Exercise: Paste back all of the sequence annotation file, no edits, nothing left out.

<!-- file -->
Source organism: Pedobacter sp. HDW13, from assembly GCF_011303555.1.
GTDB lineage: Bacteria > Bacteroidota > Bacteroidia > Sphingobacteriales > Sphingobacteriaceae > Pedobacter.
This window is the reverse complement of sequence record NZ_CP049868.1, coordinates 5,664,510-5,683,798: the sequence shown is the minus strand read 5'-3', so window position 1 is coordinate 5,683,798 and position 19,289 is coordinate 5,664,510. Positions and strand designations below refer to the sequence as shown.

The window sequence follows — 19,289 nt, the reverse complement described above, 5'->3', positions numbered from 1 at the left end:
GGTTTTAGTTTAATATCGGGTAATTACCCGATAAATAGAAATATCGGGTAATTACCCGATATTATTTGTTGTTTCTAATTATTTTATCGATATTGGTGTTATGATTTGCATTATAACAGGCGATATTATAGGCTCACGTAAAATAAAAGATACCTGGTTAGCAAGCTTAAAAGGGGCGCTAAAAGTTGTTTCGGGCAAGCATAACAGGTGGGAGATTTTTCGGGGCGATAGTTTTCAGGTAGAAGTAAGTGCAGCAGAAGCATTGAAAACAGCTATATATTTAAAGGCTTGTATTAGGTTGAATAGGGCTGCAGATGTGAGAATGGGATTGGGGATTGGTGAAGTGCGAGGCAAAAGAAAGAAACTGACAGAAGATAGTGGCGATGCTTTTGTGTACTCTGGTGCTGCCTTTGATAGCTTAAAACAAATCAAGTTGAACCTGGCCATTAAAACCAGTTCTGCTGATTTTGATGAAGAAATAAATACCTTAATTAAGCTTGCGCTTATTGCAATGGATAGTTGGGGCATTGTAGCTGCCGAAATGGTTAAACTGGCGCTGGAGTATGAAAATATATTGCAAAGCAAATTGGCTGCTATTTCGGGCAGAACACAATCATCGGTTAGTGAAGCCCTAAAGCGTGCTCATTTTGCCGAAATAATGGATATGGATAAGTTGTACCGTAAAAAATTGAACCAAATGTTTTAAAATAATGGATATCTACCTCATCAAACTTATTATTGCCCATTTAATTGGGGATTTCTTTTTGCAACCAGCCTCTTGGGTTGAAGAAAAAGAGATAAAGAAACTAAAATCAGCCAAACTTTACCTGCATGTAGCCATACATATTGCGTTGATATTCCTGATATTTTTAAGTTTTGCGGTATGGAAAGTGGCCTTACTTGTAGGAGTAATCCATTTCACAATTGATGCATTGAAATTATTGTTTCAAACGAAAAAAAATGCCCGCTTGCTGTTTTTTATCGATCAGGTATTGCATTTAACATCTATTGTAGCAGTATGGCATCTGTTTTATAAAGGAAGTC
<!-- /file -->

Source organism: Pedobacter sp. HDW13, from assembly GCF_011303555.1.
GTDB lineage: Bacteria > Bacteroidota > Bacteroidia > Sphingobacteriales > Sphingobacteriaceae > Pedobacter.
This window is the reverse complement of sequence record NZ_CP049868.1, coordinates 5,664,510-5,683,798: the sequence shown is the minus strand read 5'-3', so window position 1 is coordinate 5,683,798 and position 19,289 is coordinate 5,664,510. Positions and strand designations below refer to the sequence as shown.

The window sequence follows — 19,289 nt, the reverse complement described above, 5'->3', positions numbered from 1 at the left end:
GGTTTTAGTTTAATATCGGGTAATTACCCGATAAATAGAAATATCGGGTAATTACCCGATATTATTTGTTGTTTCTAATTATTTTATCGATATTGGTGTTATGATTTGCATTATAACAGGCGATATTATAGGCTCACGTAAAATAAAAGATACCTGGTTAGCAAGCTTAAAAGGGGCGCTAAAAGTTGTTTCGGGCAAGCATAACAGGTGGGAGATTTTTCGGGGCGATAGTTTTCAGGTAGAAGTAAGTGCAGCAGAAGCATTGAAAACAGCTATATATTTAAAGGCTTGTATTAGGTTGAATAGGGCTGCAGATGTGAGAATGGGATTGGGGATTGGTGAAGTGCGAGGCAAAAGAAAGAAACTGACAGAAGATAGTGGCGATGCTTTTGTGTACTCTGGTGCTGCCTTTGATAGCTTAAAACAAATCAAGTTGAACCTGGCCATTAAAACCAGTTCTGCTGATTTTGATGAAGAAATAAATACCTTAATTAAGCTTGCGCTTATTGCAATGGATAGTTGGGGCATTGTAGCTGCCGAAATGGTTAAACTGGCGCTGGAGTATGAAAATATATTGCAAAGCAAATTGGCTGCTATTTCGGGCAGAACACAATCATCGGTTAGTGAAGCCCTAAAGCGTGCTCATTTTGCCGAAATAATGGATATGGATAAGTTGTACCGTAAAAAATTGAACCAAATGTTTTAAAATAATGGATATCTACCTCATCAAACTTATTATTGCCCATTTAATTGGGGATTTCTTTTTGCAACCAGCCTCTTGGGTTGAAGAAAAAGAGATAAAGAAACTAAAATCAGCCAAACTTTACCTGCATGTAGCCATACATATTGCGTTGATATTCCTGATATTTTTAAGTTTTGCGGTATGGAAAGTGGCCTTACTTGTAGGAGTAATCCATTTCACAATTGATGCATTGAAATTATTGTTTCAAACGAAAAAAAATGCCCGCTTGCTGTTTTTTATCGATCAGGTATTGCATTTAACATCTATTGTAGCAGTATGGCATCTGTTTTATAAAGGAAGTC